The Design and Evaluation of A High Performance Smalltalk System” by David Ungar

Ungar is known primarily for his work on the SELF programming language, but prior to that he was a Smalltalk luminary. His thesis describes a RISC machine architecture called SOAR that can run Smalltalk (and languages like it) efficiently. The “Previous Work” section is worth its proverbial weight in gold.

follow-up reading / viewing

There are so many more examples of stunning graduate work that with this paltry list I’ve barely scratched the surface. Feel free to comment below with your own choices or drop me an email to discuss email


  1. A topic for another day… but Alexander’s work is as good a summary as any I suppose.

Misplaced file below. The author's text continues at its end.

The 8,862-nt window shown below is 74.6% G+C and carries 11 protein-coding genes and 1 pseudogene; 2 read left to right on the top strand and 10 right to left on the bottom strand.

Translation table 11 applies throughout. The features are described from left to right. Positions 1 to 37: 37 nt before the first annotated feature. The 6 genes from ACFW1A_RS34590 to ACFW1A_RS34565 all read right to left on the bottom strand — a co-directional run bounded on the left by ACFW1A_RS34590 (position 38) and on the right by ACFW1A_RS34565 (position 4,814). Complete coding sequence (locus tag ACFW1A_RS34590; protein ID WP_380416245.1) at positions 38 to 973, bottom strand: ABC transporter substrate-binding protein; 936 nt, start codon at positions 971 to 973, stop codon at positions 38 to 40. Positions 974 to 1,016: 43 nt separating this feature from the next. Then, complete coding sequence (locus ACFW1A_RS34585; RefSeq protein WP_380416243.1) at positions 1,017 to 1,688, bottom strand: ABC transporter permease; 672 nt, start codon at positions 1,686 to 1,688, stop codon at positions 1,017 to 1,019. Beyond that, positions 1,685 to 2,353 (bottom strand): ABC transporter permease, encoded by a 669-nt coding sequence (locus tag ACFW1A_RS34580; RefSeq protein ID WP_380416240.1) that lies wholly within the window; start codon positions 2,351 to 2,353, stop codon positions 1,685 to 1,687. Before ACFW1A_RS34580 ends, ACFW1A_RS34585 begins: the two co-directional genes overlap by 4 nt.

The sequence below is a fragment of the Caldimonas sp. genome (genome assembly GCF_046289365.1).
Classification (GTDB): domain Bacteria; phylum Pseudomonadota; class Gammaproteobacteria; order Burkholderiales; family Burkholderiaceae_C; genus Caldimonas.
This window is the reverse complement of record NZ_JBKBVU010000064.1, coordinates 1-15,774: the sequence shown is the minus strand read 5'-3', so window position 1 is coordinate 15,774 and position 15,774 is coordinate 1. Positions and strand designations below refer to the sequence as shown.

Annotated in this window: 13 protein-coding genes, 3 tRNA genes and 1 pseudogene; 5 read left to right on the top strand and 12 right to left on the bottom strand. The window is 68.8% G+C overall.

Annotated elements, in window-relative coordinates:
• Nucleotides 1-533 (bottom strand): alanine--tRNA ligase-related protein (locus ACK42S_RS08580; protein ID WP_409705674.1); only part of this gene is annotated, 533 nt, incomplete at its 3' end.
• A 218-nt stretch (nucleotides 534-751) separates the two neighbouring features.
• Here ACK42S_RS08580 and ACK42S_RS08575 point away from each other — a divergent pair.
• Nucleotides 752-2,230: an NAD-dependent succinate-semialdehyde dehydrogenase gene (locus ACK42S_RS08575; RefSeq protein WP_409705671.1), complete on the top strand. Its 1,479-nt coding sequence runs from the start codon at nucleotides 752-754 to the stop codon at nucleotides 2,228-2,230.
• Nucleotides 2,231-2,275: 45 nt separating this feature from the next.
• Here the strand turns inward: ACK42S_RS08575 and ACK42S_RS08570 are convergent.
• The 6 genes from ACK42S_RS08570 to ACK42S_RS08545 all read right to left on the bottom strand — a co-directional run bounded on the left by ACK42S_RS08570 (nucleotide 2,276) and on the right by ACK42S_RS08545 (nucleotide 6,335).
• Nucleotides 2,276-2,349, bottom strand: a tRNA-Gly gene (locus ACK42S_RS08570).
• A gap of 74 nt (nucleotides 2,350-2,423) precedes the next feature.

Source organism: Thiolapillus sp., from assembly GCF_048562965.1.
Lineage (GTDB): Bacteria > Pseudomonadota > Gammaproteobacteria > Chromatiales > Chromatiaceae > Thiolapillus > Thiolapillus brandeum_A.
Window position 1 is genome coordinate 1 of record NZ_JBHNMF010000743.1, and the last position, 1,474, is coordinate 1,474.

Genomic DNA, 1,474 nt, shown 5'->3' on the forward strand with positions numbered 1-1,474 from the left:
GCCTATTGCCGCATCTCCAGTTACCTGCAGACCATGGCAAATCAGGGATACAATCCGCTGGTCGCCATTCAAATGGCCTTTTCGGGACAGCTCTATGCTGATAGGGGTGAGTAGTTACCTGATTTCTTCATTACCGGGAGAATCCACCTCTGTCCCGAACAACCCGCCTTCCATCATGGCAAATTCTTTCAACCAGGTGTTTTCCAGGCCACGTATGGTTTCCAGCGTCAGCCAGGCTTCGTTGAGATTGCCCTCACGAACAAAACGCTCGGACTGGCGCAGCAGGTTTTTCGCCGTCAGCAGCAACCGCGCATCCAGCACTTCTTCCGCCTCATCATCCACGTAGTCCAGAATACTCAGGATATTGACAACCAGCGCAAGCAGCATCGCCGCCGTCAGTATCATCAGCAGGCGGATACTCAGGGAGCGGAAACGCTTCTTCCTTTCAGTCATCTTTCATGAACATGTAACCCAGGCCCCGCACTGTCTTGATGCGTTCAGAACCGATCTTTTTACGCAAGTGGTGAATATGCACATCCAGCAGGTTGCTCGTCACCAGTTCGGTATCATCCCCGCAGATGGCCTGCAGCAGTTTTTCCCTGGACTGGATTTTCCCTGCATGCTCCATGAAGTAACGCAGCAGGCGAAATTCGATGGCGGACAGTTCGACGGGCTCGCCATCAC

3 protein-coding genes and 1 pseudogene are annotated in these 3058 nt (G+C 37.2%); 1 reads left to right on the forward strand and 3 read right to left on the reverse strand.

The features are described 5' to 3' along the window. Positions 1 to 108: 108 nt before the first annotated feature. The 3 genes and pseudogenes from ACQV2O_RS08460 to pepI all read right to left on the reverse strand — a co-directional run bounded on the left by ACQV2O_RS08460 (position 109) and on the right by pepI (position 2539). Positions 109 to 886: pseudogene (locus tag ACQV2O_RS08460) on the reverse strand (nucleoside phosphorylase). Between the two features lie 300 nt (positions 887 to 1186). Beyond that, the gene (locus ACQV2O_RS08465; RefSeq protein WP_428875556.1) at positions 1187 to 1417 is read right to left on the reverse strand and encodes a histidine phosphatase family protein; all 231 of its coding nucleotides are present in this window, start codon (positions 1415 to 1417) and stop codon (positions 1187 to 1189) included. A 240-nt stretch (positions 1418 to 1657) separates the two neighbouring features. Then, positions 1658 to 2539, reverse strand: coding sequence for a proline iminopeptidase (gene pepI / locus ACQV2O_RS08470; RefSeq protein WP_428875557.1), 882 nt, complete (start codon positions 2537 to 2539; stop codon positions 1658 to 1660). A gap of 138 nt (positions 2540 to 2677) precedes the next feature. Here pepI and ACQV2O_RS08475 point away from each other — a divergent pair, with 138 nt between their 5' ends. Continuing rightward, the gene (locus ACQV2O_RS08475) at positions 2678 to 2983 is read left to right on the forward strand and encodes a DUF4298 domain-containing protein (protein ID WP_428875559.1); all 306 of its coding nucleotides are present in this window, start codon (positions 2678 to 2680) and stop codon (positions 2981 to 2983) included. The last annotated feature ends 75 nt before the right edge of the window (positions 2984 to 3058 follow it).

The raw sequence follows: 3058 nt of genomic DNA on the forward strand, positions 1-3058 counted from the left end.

2. My college had a summer program for its computer science department where students could work full-time with a local tech company and also work on a summer-long project. I learned a tremendous amount during this time and am still influenced by those lessons even today. 

  3. A decidedly unfashionable branch of Ai these days… though I’ve often found that most systems that I consult for could use an expert system or have a “ad-hoc, informally-specified, bug-ridden, slow implementation of” an expert system embedded within. Even in the face of the fact that I rarely do active expert systems development, the processes of expert system design still influence the way that I do greenfield systems development. 

  4. Sadly, I never got the chance to fully follow through with the ideas but we were definitely on to something.